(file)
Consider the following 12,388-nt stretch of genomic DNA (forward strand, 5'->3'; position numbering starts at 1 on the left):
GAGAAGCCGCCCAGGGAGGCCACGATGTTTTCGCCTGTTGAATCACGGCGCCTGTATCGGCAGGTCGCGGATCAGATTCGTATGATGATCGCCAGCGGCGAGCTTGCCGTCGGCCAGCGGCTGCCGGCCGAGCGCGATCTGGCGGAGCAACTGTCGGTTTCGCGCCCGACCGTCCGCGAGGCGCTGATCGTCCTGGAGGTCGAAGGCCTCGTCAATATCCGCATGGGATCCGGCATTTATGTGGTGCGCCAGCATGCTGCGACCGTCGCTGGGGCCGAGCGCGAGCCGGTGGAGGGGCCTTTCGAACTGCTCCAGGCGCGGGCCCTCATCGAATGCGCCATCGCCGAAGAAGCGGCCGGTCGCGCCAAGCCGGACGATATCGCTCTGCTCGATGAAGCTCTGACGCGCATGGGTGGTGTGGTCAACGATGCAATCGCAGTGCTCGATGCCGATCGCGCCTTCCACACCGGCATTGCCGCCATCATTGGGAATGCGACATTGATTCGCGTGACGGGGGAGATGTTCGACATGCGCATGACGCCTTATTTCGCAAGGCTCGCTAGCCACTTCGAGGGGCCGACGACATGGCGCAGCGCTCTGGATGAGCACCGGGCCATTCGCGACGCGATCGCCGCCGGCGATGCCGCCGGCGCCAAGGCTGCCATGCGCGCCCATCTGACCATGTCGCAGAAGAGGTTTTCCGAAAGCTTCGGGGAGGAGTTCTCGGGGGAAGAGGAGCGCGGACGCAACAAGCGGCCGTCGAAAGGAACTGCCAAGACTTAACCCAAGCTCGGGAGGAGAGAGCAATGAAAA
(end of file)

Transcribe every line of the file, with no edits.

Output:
Consider the following 12,388-nt stretch of genomic DNA (forward strand, 5'->3'; position numbering starts at 1 on the left):
GAGAAGCCGCCCAGGGAGGCCACGATGTTTTCGCCTGTTGAATCACGGCGCCTGTATCGGCAGGTCGCGGATCAGATTCGTATGATGATCGCCAGCGGCGAGCTTGCCGTCGGCCAGCGGCTGCCGGCCGAGCGCGATCTGGCGGAGCAACTGTCGGTTTCGCGCCCGACCGTCCGCGAGGCGCTGATCGTCCTGGAGGTCGAAGGCCTCGTCAATATCCGCATGGGATCCGGCATTTATGTGGTGCGCCAGCATGCTGCGACCGTCGCTGGGGCCGAGCGCGAGCCGGTGGAGGGGCCTTTCGAACTGCTCCAGGCGCGGGCCCTCATCGAATGCGCCATCGCCGAAGAAGCGGCCGGTCGCGCCAAGCCGGACGATATCGCTCTGCTCGATGAAGCTCTGACGCGCATGGGTGGTGTGGTCAACGATGCAATCGCAGTGCTCGATGCCGATCGCGCCTTCCACACCGGCATTGCCGCCATCATTGGGAATGCGACATTGATTCGCGTGACGGGGGAGATGTTCGACATGCGCATGACGCCTTATTTCGCAAGGCTCGCTAGCCACTTCGAGGGGCCGACGACATGGCGCAGCGCTCTGGATGAGCACCGGGCCATTCGCGACGCGATCGCCGCCGGCGATGCCGCCGGCGCCAAGGCTGCCATGCGCGCCCATCTGACCATGTCGCAGAAGAGGTTTTCCGAAAGCTTCGGGGAGGAGTTCTCGGGGGAAGAGGAGCGCGGACGCAACAAGCGGCCGTCGAAAGGAACTGCCAAGACTTAACCCAAGCTCGGGAGGAGAGAGCAATGAAAA